In this ongoing series, we ask SF/F authors to describe a specialty in their lives that has nothing (or very little) to do with writing. Join us as we discover what draws authors to their various hobbies, how they fit into their daily lives, and how and they inform the author’s literary identity!
While I don’t think a love of gaming is that unusual for fantasy authors, I’m pretty sure my history with it is a little different than most. I grew up in a very small, very evangelical town in North Carolina. Somehow I got my hands on a set of gaming dice, and had heard stories of these roleplaying games that would let me be the characters in my favorite books. This seemed like a marvelous thing, but when I finally asked for the red box D&D for Christmas one year, I did not get it. I got a lecture about the devil, and the tools he uses to corrupt young minds.
But I still had my dice.
I spent a couple years making up my own games, and leading my reluctant friends on adventures in worlds of my own creation. This was an important stage for me, simply because these were the first stories I told on my own. I did a lot of retreading Tolkien and Alexander, but I was taking the first steps toward world-building. My philosophy of narrative structure is grounded solidly in the principles of good gaming, and starting my gaming life without any kind of guidance from a printed adventure let me develop those senses organically.
My parents finally relented and got me the starter set for Middle-earth Role Playing, or MERP, which led to the creation of a regular gaming group in my junior high. Everyone rolled an elf. Everyone read the adventure in the back of the book before we started. One guy shot his precious elf finger off with a longbow. Everyone had fun.
This led to a second lecture, this time from a teacher at my school. Her concerns were a little more far-reaching, touching on the dangers of dice, and gambling, and the sorts of things good Christians do not do. Oh, and a little bit about the devil and his persistent corruption of the minds of youth. And the next week when we got together, all of the parents came as well, and sat around the table with us as I led quite possibly the most awkward gaming session of my life.
At the end of the session, no one had invoked the name of Satan, or summoned a demon, or rolled 1dBabyhead, so we were allowed to keep our little group. I played MERP (for fantasy) exclusively for years, all the way through high school and into college. I stopped using the setting, moving the lives of hobbits and elves and dwarves into my own worlds. There was a lot of Cyberpunk 2020 in there as well, and Shadowrun, but MERP was the default until well after college. I met my wife at a session of Shadowrun (leading to us honeymooning in Seattle) and got my first writing paycheck from White Wolf. Yes, I went from not being allowed to play D&D to writing for Wraith: The Oblivion. Obviously.
My gaming life is more than roleplaying games. My first dice came from Avalon Hill, and my first gaming group was a handful of us who played Axis and Allies at lunch, under the supervision of one of our teachers. Not the same teacher who lectured me about MERP, of course. I found Battletech in high school, and swore allegiance to House Davion, insisting that my first car would be GHR-5H Grasshopper. In high school I was able to get class credit for replaying the battle of Austerlitz in 15mm Napoleanics. I learned to paint miniatures. Badly. Thirty years of practice have made me almost good, but not quite, not honestly.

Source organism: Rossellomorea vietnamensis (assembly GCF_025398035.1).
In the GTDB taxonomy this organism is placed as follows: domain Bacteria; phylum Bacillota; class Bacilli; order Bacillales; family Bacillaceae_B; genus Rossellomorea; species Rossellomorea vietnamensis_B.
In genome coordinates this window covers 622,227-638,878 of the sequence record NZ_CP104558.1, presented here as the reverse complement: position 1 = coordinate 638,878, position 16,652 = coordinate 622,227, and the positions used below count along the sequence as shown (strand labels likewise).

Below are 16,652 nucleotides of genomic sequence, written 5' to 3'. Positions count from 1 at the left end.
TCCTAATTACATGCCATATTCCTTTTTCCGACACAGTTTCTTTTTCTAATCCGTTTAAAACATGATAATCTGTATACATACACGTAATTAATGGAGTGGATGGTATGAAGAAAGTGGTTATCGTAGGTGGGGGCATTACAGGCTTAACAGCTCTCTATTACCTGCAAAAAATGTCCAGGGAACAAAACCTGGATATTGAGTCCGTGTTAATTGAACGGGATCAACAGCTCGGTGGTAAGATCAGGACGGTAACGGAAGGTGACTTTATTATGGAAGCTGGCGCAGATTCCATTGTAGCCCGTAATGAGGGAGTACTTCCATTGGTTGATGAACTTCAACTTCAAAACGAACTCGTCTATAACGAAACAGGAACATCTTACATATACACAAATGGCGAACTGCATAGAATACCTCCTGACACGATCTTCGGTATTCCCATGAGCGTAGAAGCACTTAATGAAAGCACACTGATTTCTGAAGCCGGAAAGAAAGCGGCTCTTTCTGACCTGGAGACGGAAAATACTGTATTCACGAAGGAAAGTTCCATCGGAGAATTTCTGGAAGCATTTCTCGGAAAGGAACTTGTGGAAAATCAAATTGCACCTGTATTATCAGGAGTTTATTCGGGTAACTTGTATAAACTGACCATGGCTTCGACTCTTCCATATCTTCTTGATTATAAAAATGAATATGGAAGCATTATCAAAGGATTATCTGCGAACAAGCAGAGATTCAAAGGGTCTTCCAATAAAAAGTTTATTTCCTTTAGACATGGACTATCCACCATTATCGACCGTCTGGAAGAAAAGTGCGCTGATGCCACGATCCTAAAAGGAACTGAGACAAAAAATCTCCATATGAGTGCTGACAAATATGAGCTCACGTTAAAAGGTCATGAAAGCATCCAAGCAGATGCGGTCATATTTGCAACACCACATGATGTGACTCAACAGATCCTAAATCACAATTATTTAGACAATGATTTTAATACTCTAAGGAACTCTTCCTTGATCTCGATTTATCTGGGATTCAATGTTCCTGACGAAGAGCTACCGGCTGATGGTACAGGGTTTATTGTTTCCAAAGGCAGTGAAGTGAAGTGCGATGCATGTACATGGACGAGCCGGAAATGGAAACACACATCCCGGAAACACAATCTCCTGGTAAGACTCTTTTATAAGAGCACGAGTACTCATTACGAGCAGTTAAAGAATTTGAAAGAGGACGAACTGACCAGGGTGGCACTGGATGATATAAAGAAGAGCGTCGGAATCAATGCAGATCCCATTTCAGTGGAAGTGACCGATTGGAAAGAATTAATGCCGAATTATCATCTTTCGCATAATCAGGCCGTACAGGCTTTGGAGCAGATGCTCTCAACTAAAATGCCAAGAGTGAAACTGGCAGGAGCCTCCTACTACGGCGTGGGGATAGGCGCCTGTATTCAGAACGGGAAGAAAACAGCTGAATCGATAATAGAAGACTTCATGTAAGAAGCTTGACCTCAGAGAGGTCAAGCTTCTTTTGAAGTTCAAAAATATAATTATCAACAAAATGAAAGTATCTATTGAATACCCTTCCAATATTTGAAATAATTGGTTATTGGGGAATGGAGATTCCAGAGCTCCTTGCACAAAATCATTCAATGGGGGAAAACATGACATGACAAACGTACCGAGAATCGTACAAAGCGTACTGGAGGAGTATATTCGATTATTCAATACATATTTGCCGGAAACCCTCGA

But roleplaying will always be the core. I honestly believe that the give and take of the game is the pinnacle of creative storytelling. The interaction between DM and player, the story that you create together through the filter of these characters and this world, these are the best expression of the imagination. As a player, I always chafe under the bit of a DM who railroads the story, following a scripted path with an end already in mind. As a DM, I try to create an environment of narrative tension, offering the players opportunities to make mistakes and choices that are more than forks in the road. If the players aren’t willing to engage with the story, the session will fail. If the DM isn’t able to adjust their expectations to the interesting mistakes of their players, the session will fail. At some point it becomes a mutual performance, with a little recreational math thrown in for crunch.
Curiously, in spite of the fact that this all started with a set of polyhedrals, my best gaming sessions don’t involve dice. I like when the players spend their time talking about the story, trying to figure out what’s going on or who to trust. Not that the fight scenes aren’t important. They’re really the most important sessions in the campaign, but they serve as set-pieces, moments of reversal, the ultimate confrontation at the end of the story. I have other systems I play to satisfy my tactical wargaming needs. Roleplaying is for story. And I’m in the business of stories.
In a lot of ways, I think of the books I write as the studio albums of my career. They’re carefully crafted, well paced, endlessly revised to optimize the reader’s experience. I’m proud of my books. But like a musician, I’m at my best on the stage. Books are the well-crafted songs. Gaming is the live show.
Top image from Community, “Advanced Advanced Dungeons & Dragons”
Tim Akers was born in deeply rural North Carolina, the only son of a theologian. He is the author of the Burn Cycle from Solaris Books, as well as The Horns of Ruin, featuring Eva Forge, published by Pyr Books. The Pagan Night, out now from Titan Books, is his inaugural entry into epic fantasy.